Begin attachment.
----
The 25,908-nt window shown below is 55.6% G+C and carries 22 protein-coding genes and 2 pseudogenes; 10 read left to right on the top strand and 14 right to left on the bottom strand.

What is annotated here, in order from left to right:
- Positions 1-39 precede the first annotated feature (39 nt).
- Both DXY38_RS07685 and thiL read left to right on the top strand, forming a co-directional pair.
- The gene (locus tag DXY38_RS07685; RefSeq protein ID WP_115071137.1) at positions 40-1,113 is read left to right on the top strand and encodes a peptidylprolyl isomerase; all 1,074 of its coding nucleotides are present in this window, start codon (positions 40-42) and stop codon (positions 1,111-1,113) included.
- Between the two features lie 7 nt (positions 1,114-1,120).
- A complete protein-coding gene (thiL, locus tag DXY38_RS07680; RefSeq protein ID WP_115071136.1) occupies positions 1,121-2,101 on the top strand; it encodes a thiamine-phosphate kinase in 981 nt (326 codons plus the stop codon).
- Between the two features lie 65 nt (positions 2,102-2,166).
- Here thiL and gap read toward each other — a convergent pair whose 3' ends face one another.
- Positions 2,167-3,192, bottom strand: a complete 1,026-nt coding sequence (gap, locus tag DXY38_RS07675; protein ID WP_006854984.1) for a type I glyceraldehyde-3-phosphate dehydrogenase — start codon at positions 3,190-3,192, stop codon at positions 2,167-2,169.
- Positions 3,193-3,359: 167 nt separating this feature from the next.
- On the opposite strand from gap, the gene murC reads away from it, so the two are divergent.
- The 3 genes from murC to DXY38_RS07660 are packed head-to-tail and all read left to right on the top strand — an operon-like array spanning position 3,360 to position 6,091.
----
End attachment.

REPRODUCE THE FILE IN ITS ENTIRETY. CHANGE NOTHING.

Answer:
The 25,908-nt window shown below is 55.6% G+C and carries 22 protein-coding genes and 2 pseudogenes; 10 read left to right on the top strand and 14 right to left on the bottom strand.

What is annotated here, in order from left to right:
- Positions 1-39 precede the first annotated feature (39 nt).
- Both DXY38_RS07685 and thiL read left to right on the top strand, forming a co-directional pair.
- The gene (locus tag DXY38_RS07685; RefSeq protein ID WP_115071137.1) at positions 40-1,113 is read left to right on the top strand and encodes a peptidylprolyl isomerase; all 1,074 of its coding nucleotides are present in this window, start codon (positions 40-42) and stop codon (positions 1,111-1,113) included.
- Between the two features lie 7 nt (positions 1,114-1,120).
- A complete protein-coding gene (thiL, locus tag DXY38_RS07680; RefSeq protein ID WP_115071136.1) occupies positions 1,121-2,101 on the top strand; it encodes a thiamine-phosphate kinase in 981 nt (326 codons plus the stop codon).
- Between the two features lie 65 nt (positions 2,102-2,166).
- Here thiL and gap read toward each other — a convergent pair whose 3' ends face one another.
- Positions 2,167-3,192, bottom strand: a complete 1,026-nt coding sequence (gap, locus tag DXY38_RS07675; protein ID WP_006854984.1) for a type I glyceraldehyde-3-phosphate dehydrogenase — start codon at positions 3,190-3,192, stop codon at positions 2,167-2,169.
- Positions 3,193-3,359: 167 nt separating this feature from the next.
- On the opposite strand from gap, the gene murC reads away from it, so the two are divergent.
- The 3 genes from murC to DXY38_RS07660 are packed head-to-tail and all read left to right on the top strand — an operon-like array spanning position 3,360 to position 6,091.